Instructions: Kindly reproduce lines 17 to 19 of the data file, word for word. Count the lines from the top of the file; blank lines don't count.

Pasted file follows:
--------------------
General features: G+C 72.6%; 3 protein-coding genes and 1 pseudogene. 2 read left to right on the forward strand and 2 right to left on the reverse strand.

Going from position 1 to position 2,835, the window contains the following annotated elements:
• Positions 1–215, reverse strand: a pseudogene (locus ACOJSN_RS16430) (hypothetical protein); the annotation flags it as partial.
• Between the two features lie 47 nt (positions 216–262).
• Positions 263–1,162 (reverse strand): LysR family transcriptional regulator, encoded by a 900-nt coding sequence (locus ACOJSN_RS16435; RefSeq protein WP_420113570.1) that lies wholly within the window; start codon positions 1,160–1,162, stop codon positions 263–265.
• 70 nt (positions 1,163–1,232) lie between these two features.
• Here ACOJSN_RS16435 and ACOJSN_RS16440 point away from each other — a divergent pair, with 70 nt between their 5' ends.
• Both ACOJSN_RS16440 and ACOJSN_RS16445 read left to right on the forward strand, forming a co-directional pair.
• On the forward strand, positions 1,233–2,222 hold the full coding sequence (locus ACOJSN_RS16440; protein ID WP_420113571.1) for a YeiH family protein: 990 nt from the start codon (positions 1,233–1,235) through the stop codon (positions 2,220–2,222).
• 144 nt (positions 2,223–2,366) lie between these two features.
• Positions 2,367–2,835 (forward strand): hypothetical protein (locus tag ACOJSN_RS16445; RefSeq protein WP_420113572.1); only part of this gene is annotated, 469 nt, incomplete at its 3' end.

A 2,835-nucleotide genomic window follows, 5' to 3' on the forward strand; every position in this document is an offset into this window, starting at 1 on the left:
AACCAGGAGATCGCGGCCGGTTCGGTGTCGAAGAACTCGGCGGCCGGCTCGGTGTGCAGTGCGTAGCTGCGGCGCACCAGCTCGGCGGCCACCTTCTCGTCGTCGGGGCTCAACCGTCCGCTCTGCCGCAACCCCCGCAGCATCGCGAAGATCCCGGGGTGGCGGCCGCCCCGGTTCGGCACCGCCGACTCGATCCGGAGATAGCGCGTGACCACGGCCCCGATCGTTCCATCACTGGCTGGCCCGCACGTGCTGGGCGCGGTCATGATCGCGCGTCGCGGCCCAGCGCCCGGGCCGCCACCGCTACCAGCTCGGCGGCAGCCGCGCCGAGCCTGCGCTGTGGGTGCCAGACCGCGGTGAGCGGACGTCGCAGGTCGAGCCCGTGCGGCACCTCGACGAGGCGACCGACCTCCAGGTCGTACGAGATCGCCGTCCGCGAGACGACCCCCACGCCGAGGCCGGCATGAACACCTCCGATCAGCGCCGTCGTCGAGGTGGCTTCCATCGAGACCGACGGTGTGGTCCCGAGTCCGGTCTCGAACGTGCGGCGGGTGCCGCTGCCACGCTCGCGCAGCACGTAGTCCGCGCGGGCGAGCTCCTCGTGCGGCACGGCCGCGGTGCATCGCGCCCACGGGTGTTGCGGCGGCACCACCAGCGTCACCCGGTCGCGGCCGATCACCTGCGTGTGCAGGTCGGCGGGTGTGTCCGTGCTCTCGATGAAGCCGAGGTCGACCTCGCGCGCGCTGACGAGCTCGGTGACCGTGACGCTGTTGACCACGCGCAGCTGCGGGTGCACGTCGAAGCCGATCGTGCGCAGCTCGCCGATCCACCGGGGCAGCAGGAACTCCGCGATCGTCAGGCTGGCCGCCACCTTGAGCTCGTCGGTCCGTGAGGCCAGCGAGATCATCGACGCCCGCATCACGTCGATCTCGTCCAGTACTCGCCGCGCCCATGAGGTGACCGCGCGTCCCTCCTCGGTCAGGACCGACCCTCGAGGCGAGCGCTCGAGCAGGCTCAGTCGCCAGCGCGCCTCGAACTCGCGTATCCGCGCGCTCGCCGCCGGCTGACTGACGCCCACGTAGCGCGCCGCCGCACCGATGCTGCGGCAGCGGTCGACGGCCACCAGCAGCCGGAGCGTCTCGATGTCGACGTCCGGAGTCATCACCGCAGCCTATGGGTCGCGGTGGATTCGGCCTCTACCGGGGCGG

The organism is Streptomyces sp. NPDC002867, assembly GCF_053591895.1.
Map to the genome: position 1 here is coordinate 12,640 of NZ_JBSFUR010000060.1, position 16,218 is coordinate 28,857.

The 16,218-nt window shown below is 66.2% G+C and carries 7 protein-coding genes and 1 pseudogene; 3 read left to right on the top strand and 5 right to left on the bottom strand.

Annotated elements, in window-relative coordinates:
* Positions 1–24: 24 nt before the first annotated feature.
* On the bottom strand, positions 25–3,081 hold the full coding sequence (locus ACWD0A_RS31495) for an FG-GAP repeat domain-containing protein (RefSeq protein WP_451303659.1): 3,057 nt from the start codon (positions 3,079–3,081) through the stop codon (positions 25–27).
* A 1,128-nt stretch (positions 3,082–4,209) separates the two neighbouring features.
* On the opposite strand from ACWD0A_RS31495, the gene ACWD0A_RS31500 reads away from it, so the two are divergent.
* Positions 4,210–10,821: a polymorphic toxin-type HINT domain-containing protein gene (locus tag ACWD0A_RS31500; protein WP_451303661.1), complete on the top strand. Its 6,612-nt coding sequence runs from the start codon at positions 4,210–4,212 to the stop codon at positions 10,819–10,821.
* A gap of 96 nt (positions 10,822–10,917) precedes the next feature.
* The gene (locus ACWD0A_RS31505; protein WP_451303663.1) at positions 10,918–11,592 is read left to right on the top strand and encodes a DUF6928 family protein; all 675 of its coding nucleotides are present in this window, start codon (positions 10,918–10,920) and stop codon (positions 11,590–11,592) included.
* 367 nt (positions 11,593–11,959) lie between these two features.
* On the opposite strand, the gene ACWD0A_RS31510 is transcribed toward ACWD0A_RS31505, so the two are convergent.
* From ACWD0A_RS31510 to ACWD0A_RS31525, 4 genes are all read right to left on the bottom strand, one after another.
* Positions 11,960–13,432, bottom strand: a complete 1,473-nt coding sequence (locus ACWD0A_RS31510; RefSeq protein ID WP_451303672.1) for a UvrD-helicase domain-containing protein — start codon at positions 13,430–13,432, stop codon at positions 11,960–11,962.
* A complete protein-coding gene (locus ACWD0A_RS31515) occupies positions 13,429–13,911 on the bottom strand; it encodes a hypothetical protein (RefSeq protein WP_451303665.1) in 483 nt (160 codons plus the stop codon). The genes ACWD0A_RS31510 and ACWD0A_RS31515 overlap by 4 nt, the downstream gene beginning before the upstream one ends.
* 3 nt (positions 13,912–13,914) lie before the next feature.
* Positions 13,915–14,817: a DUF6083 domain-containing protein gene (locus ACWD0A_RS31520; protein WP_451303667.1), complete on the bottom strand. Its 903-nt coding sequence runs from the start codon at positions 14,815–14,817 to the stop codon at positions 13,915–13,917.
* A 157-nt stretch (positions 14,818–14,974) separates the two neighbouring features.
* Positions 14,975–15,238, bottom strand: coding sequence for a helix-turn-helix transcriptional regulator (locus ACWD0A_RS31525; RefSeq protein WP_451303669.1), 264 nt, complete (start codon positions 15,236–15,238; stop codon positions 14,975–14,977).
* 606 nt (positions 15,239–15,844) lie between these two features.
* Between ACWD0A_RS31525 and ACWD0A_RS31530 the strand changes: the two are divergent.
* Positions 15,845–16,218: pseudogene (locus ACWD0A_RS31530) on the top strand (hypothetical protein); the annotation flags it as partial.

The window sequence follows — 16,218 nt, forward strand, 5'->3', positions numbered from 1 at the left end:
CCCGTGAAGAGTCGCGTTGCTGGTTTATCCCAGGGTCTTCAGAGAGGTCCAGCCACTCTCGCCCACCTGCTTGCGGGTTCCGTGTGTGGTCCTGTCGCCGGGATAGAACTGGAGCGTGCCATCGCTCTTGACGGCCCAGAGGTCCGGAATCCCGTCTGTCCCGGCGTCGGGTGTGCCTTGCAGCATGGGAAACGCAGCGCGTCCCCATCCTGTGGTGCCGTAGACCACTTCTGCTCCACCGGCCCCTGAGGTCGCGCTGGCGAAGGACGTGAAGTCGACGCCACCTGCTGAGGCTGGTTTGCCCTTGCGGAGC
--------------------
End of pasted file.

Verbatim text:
Annotated elements, in window-relative coordinates:
* Positions 1–24: 24 nt before the first annotated feature.
* On the bottom strand, positions 25–3,081 hold the full coding sequence (locus ACWD0A_RS31495) for an FG-GAP repeat domain-containing protein (RefSeq protein WP_451303659.1): 3,057 nt from the start codon (positions 3,079–3,081) through the stop codon (positions 25–27).